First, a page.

NEW PORT RICHEY — Pasco County drivers might end up paying 5 cents more for every gallon of gas to pay for road maintenance after years of budget cuts.
The increase, if approved by Pasco officials, would put the county at the top for what Tampa Bay area motorists pay in so-called local option taxes, or gas taxes. The levy would jump to 12 cents a gallon, the maximum state law allows.
Drivers in Hernando pay 9 cents a gallon — that's the bay area's next highest level — while Pinellas and Hillsborough motorists pay 7 cents per gallon in gas taxes.
"It would definitely hurt," said Matthew Weber, 36, of Tarpon Springs who commutes about 80 miles a day to his job at Sherwin Williams in Brooksville.
Gas prices are cheaper in Port Richey and New Port Richey, where Weber fills up, but the hike might prompt him to buy gas elsewhere, or purchase a more fuel efficient vehicle than his Mitsubishi Montero SUV.
"I think a Prius might be in my future," he said.
Pasco commissioners haven't signed off on the increase and could whittle it down before a public hearing Sept. 10. The new tax would go into effect Oct. 1.
On Tuesday, county staff told commissioners that everything from mowing grass to fixing potholes is lagging, with some jobs delayed weeks or even months because of funding cuts that started with the recession.
Pasco's road maintenance budget was $8.9 million in 2008, but now is down to $6.3 million. Like other counties, Pasco supplements the budget, but during the recession that amount gradually declined too.
In practical terms, that has meant longer response times to citizen complaints.
At the start of the recession in 2007, it took about a week to respond to a citizen request to fix a pothole. Now it takes about 46 days, said public works director Mike Garrett. And what used to take nine days to trim a low-hanging branch in a right-of-way now takes 105 days, he said.
The county staff says the situation will only worsen as roads age and fall into disrepair. The road maintenance staff is less than half of what it was in 2007.
Commissioners don't doubt the need to tackle road maintenance, but they're divided on whether to raise gas taxes to accomplish that. They might push for a smaller increase.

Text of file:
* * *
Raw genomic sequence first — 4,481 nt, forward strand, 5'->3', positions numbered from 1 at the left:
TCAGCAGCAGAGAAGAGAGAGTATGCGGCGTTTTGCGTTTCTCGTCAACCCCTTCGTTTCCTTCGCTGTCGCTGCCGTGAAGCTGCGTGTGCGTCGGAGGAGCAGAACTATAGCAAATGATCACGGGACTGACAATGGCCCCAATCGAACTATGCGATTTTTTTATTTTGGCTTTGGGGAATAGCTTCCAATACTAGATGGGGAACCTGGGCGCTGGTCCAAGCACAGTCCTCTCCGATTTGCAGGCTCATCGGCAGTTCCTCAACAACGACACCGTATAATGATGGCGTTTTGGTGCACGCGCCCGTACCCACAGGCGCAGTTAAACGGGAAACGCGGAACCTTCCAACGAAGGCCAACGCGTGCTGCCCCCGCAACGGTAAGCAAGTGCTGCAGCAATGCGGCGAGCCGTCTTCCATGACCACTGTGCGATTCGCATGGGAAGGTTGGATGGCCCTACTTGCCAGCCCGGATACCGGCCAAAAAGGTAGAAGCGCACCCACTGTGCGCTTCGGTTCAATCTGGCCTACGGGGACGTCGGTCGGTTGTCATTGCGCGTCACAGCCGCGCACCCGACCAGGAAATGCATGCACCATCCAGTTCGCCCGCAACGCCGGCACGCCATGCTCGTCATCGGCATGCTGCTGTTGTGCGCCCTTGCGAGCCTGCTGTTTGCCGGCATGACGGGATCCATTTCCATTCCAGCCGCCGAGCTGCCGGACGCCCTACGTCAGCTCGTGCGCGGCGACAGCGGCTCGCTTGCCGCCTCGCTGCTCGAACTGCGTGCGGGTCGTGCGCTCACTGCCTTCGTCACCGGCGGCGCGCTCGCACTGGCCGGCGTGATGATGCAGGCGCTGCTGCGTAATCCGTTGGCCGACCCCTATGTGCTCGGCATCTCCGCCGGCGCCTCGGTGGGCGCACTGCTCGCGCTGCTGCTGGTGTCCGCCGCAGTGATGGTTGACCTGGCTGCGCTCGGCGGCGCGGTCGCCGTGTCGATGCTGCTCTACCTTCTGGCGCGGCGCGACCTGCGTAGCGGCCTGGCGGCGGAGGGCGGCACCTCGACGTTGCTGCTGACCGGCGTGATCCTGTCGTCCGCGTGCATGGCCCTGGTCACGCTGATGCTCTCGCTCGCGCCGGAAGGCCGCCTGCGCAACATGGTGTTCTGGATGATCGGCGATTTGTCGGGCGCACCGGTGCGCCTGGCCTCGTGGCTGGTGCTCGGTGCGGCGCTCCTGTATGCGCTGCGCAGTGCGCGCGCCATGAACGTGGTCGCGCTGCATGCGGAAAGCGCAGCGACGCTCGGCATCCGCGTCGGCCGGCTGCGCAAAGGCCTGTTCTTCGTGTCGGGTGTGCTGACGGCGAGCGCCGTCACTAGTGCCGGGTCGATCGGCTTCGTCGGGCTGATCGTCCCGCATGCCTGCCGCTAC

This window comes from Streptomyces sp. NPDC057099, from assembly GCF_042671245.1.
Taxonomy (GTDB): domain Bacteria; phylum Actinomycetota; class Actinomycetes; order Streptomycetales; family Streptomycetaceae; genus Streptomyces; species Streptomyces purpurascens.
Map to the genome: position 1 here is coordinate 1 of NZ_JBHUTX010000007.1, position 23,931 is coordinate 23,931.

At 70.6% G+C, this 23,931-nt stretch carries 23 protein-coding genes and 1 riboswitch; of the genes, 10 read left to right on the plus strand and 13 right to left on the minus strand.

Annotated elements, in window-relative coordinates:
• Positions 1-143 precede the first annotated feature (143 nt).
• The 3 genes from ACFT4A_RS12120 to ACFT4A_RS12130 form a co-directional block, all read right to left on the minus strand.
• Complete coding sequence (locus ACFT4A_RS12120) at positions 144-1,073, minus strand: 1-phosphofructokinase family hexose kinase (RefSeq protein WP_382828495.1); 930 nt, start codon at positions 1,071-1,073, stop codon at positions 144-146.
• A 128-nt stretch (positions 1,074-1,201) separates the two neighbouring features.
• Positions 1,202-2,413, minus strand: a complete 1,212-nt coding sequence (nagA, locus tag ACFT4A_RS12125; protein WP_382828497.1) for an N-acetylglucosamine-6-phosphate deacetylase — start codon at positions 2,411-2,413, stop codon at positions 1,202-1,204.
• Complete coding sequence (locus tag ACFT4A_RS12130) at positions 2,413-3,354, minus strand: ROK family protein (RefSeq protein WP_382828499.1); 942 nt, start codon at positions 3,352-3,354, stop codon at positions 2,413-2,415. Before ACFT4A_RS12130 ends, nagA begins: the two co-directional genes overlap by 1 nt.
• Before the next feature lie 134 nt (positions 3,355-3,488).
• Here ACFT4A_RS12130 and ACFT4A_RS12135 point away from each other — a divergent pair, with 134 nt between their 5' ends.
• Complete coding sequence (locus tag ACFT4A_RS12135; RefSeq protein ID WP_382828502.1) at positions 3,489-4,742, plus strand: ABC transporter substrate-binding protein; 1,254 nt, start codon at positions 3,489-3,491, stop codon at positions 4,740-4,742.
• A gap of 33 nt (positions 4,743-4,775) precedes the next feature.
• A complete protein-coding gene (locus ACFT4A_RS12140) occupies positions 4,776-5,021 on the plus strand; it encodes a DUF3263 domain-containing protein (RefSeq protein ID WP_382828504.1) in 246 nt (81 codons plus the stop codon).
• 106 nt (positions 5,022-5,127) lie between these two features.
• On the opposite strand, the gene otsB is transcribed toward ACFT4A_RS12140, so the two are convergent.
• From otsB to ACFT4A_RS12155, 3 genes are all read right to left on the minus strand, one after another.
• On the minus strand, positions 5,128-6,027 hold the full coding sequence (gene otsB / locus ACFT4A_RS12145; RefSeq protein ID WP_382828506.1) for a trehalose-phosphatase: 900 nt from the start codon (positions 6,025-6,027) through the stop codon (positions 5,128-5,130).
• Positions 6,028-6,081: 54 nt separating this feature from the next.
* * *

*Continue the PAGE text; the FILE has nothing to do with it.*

"I'm going to support what the majority will support," Commission Chairman Ted Schrader said after Tuesday's meeting. "If there's enough support for 5 cents, I'll support it, but I don't think there's enough support for 5 cents. I'm comfortable with 3 or 4 cents."
Commissioner Kathryn Starkey said she doesn't want to hike gas taxes either, but worries what will happen to roads if the commission doesn't act.
"If we don't get our maintenance program going it will cost us a lot more later on," she said.
Gas taxes typically go toward patching pot holes, mowing grass, trimming trees and tending to routine repairs. Many counties supplement those levies with other taxes, some spread over several different funds.
Hernando, for example, devotes $4.9 million in property taxes to road maintenance in addition to its gas tax levy. Hillsborough allocates an additional $14.5 from its general fund and $1.7 from its municipal service fund for road work.
By comparison, Pasco allocates relatively little to its road budget — $2.9 million in sales taxes on top the 7-cent gas tax.
County staff recommended increasing the gas tax because it's collected from local drivers as well as motorists outside the county.
County Administrator Michele Baker, in her presentation to commissioners, said motorists might pay more for gas in Pasco, but prices already vary widely among bay area service stations, depending on location, traffic, the stations' profit margins and other costs.
The alternative to not hiking taxes, she said, is further deterioration of county roads.
Not everybody is worried about the increase. Tiffany Lindiakos, 18, a student at Pasco-Hernando Community College, said she only drives about 50 miles a week, spending about $25 every two weeks on gas.
"To me it doesn't make much of a difference," she said. "It goes up and down a lot anyways."
Rich Shopes can be reached at [email protected] or (727) 869-6236.